Treatments for drug addiction can be divided into several categories. Any of the following methods may be tried. What is important is to stick to the program. Stopping treatment prematurely may lead to a relapse.
Therapy Sessions and Counseling
The chief aim is to get yourself off the drug and prevent relapse. The sessions can take place in three main ways: inpatient, outpatient and residential. Counselors may be able to help you overcome the temptation to take drugs.
Behavior therapies on the other hand, focus on developing strategies to avoid these substances. Behavior therapy can also help if relapse takes place.
Self Help Groups
There are many of these organizations, including Narcotics Anonymous. The goal is to convince the drug dependent that drug addiction requires continuous therapy. Your counselor can help you find an organization near you. You can also find these groups online.
Detoxification or withdrawal therapy aims to stop drug usage as soon as possible. The methods differ, and the withdrawal symptoms will vary.
Withdrawal from Depressants
Withdrawals from depressants (benzodiazepines, barbiturates etc) may cause the following side effects: restlessness, sweating, sleep problems and anxiety.
More severe side effects are increased body temperature, accelerated heart rate, whole body tremors, high blood pressure, seizures and hallucinations. The most severe is delirium. Withdrawal therapy in these cases involves lessening drug use and taking another medication.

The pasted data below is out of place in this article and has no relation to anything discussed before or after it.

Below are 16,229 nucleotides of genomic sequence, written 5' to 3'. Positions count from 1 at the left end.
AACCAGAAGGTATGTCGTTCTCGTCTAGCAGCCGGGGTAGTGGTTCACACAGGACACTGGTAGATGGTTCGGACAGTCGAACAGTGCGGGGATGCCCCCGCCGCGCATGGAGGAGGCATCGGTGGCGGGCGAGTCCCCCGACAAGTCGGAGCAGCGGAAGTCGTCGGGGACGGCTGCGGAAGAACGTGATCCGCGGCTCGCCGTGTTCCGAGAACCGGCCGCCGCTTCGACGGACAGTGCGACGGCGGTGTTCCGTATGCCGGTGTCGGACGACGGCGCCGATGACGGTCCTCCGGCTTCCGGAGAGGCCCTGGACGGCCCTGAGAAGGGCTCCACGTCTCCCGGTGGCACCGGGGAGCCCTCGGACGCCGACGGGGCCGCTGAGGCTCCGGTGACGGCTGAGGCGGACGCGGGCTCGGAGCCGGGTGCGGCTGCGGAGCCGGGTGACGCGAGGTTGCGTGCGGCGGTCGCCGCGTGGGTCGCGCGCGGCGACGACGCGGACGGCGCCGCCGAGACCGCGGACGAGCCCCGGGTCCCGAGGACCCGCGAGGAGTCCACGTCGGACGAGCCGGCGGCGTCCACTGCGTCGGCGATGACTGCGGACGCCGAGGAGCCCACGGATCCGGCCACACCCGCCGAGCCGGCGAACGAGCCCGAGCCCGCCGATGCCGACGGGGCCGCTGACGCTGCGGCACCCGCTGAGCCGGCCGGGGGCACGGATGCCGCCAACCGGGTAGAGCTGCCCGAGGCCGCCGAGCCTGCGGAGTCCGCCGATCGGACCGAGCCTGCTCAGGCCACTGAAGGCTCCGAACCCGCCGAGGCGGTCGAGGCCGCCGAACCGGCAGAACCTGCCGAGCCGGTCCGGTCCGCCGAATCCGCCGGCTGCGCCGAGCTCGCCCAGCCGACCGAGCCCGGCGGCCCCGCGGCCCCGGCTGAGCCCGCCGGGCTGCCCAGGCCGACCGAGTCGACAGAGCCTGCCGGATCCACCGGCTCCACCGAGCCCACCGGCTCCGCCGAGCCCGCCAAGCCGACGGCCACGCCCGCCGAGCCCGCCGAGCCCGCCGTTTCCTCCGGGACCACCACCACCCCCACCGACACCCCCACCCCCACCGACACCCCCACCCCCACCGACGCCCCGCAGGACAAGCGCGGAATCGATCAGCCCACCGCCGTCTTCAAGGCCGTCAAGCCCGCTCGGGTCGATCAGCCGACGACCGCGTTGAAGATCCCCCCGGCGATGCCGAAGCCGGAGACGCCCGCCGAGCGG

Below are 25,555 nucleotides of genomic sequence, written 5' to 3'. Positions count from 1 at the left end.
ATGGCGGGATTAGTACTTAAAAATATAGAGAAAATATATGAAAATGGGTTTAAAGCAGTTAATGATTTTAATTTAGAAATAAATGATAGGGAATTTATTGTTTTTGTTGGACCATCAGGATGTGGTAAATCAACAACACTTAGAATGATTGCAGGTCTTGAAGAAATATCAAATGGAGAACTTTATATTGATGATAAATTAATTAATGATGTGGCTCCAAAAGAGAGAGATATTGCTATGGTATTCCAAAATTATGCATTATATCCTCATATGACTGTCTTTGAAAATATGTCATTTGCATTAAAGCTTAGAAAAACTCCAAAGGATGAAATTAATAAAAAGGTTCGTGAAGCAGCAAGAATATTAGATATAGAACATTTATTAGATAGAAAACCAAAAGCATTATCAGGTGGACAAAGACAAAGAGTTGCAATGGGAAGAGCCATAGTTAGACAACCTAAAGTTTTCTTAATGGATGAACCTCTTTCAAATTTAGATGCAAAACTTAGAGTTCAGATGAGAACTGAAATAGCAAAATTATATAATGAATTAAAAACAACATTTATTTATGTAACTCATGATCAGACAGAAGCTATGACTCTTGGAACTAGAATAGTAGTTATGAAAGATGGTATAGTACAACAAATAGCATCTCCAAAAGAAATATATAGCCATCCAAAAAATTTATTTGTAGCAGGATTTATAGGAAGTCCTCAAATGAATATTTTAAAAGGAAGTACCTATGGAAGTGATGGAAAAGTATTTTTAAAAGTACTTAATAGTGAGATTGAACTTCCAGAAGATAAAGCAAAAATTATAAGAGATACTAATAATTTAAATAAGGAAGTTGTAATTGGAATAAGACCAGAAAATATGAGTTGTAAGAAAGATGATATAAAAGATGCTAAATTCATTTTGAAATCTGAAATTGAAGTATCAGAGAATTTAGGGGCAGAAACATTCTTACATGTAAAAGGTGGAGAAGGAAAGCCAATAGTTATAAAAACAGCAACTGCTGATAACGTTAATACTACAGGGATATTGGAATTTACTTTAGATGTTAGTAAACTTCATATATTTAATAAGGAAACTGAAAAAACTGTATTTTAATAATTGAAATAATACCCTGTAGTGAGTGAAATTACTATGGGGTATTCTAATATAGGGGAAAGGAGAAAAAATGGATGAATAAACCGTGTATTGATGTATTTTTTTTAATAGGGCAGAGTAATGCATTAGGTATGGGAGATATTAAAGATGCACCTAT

Withdrawal from Stimulants
Stimulants include Ritalin, cocaine, amphetamines and methamphetamine among others. Side effects may include the following: intense cravings, depression, anxiety and fatigue. More severe side effects are acute psychosis, suicidal thoughts and paranoia.
Treatment for drug addiction in these instances is confined to emotional support from friends and family. Medication to treat psychosis may be prescribed by the doctor.
Withdrawal from Opioids
Opioids include OxyContin, heroin, codeine, morphine etc. Minor side effects include sweating, longing for the drug and a runny nose.
More intense side effects are diarrhea, depression, tremors, dilated pupils, abdominal cramps, quick pulse, vomiting and breathing rapidly. When there is heroin craving, the doctor may substitute buprenorphine for the drug.
Marijuana users have poor memory, increased audiovisual and taste perception, red eyes and reduced coordination. Those addicted to depressants and tranquilizers have the following symptoms: slurred speech, confusion, drowsiness, depression, low blood pressure and slow breathing.
Users of stimulants like cocaine, methylphenidate and methamphetamine have little appetite, are irritable, restless and feel euphoric, alternating with paranoid thinking.
Club drugs like Rohypnol, ketamine and Ecstasy have numerous effects. These include feeling very happy, lowered inhibitions, memory loss and altered sense of taste and sound. These club drugs can lead to coma and death.
Hallucinogens (i.e., LSD and PCP) produce various effects. Users may hear colors and taste sounds. Hallucinations, delusion, violent behavior and rapid heart rate are experienced. Hallucinations experienced years ago may manifest again in the future.
Treatment for drug addiction can be difficult if the individual is unwilling to admit there is a problem. Family and friends should have an open talk with the person. A well planned talk will encourage the individual to seek treatment.